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Fast Track Recovery


Enhanced Recovery is a programme of care for patients having bowel surgery.  It aims to improve the quality of your stay and decrease time spent in hospital, making it possible for discharge home to be between 2-4 days, instead of the traditional two weeks.


Laparoscopic Right Hemicolectomy

Post operative photograph of patient abdomen following laparoscopic (keyhole) right hemicolectomy, this small incision combined with fast track recovery allows the patient to go home only 48 hours after surgery.

Here are the main points of the Enhanced Recovery Programme:

  1. Planning your operation and discharge before you come into hospital
  2. Receiving optimum pain relief
  3. Getting out of bed as soon as possible after surgery
  4. Optimising nutrition; eating and drinking soon after surgery
  5. Giving early stoma care education (if necessary)  

 1.  Planning your Operation and Discharge Home Before you Come into Hospital

It is important to mentally prepare for the operation which may allow you home after only a few days.  As soon as you are mobile enough to cope at home, eating with bowels starting to move and with pain control acceptable then you will be allowed home.

Stopping smoking will reduce the chance of getting a chest infection after the operation.  At pre-admission you may want more information or see your Practice Nurse / GP for help and advice.

For discharge, if you live alone, you may wish a family member or friend to stay with you for at least a week once you are discharged from hospital.  We recommend you make these arrangements before you come into hospital to not delay discharge.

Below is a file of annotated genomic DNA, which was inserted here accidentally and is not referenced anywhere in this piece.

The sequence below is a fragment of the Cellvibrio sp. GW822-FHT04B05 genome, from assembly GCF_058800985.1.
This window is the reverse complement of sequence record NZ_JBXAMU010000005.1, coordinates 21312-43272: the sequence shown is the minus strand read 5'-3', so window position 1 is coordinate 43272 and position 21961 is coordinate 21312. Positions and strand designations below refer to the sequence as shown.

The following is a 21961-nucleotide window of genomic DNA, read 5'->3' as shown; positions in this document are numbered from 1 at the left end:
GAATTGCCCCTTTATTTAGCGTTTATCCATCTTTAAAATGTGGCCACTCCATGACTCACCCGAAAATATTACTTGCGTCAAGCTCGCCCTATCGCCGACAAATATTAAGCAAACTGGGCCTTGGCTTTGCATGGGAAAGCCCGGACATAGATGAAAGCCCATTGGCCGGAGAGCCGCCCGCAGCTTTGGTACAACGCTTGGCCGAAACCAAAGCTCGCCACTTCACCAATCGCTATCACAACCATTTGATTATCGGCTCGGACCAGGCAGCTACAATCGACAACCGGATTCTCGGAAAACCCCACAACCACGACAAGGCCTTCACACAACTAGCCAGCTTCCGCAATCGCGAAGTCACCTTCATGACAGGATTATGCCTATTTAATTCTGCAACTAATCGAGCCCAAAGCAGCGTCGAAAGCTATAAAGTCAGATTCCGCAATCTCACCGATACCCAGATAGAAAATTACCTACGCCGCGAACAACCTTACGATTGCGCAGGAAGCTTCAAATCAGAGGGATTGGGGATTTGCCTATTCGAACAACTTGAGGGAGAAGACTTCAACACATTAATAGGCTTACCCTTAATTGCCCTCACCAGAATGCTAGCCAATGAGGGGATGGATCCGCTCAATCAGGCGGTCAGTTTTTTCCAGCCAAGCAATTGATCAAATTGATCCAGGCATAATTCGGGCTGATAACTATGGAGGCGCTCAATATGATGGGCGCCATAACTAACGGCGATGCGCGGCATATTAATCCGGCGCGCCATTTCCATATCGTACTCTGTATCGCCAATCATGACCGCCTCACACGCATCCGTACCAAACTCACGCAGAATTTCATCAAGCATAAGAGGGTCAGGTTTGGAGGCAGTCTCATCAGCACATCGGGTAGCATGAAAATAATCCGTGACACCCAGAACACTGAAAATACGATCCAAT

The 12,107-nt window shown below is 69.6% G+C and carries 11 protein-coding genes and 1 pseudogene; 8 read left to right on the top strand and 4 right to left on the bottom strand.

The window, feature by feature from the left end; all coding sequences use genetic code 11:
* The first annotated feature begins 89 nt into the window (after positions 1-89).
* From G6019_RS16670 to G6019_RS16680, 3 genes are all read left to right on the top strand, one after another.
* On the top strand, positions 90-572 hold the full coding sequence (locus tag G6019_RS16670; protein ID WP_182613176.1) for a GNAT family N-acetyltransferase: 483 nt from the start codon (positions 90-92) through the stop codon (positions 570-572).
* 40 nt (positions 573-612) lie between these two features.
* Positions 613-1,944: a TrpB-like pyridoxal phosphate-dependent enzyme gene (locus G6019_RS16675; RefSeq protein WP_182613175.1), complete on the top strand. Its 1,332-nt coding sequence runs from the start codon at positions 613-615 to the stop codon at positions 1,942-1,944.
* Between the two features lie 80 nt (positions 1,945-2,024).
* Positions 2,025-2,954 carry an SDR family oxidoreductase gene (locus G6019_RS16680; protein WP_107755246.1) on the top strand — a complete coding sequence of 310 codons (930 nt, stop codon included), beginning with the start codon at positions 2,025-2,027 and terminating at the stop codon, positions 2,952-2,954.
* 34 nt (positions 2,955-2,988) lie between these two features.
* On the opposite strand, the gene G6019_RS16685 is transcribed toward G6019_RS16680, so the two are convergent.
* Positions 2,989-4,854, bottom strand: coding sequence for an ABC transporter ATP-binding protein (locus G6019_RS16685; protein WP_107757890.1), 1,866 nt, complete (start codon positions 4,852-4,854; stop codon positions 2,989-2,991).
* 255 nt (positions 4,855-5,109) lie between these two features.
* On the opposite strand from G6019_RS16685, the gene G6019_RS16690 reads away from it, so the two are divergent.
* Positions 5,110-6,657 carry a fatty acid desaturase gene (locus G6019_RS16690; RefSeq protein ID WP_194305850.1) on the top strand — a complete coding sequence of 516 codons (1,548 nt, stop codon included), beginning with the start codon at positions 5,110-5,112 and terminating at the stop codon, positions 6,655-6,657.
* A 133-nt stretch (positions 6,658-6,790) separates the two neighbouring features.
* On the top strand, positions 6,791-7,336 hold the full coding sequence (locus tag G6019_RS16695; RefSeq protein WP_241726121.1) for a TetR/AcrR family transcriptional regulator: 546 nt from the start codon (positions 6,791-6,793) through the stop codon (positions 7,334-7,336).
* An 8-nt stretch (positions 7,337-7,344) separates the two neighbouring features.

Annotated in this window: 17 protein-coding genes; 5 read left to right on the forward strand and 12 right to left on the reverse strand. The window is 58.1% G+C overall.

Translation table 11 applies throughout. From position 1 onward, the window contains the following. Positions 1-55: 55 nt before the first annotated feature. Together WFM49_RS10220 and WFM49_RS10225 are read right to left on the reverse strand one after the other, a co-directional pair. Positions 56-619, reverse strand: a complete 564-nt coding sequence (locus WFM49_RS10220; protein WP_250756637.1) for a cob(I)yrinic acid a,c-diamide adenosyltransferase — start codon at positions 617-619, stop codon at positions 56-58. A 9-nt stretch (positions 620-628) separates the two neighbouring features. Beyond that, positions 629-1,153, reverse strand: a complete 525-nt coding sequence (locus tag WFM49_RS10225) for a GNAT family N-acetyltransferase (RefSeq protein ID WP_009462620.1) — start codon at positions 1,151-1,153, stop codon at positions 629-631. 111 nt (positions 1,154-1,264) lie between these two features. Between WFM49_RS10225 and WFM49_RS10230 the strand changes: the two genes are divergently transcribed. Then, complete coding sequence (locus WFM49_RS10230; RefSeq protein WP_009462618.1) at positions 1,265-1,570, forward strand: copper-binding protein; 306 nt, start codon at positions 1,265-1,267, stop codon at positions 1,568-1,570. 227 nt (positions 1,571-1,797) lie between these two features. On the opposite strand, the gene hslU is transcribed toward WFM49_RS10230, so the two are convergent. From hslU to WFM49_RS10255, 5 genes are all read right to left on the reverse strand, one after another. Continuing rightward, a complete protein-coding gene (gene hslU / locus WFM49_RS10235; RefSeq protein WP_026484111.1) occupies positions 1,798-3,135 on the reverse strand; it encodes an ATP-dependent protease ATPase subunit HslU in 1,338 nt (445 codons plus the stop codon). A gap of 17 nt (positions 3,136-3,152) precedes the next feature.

High energy drinks may be offered before and after the operation to improve recovery; these may not be to every patients taste, however they provide essential nutrition to allow healing.

Thromboses (clots) in the legs are reduced by heparin injections and elastic (TED) stockings, which you will need to put on the morning of your surgery.  You will need to wear these stockings at least until you are discharged home.

Before the operation your bowels are often cleared out by giving an enema or occasionally full bowel preparation if the whole colon needs to be emptied.

Why use a Laparoscopic (keyhole) approach rather than open (traditional) surgery?

This is a less invasive way than the traditional ‘open’ surgery with smaller scars and thus less wound problems.  Three to four small holes are made in your tummy so that a camera and operating instruments can be passed into your abdomen.  You may have another small wound used to take out part of the bowel which will usually be side to side (rather than head to toe direction) which causes less pain.

Fast track recovery helps both laparoscopic and open surgery types so can be offered to most patients undergoing gut surgery.

2.  Receiving Optimum Pain Relief

Some discomfort after surgery is normal but we aim to prevent pain especially if it restricts moving or deep breathing which are important to quick recovery.  Oral (by mouth) tablets may be enough for some operations but the following summarises other forms of pain relief.

Because of the side effects we try to avoid opioids (like morphine) but use potent paracetamol via a vein in addition to using nerve blocks as well as epidurals are helpful to allow an enhanced recovery.

What is an epidural?
An anaesthetist places a very fine epidural tube into your back so that small quantities of pain relieving drugs can be administered close to the spinal pain nerves.  This can block the pain messages in the nerves and reduce the pain you feel after the operation.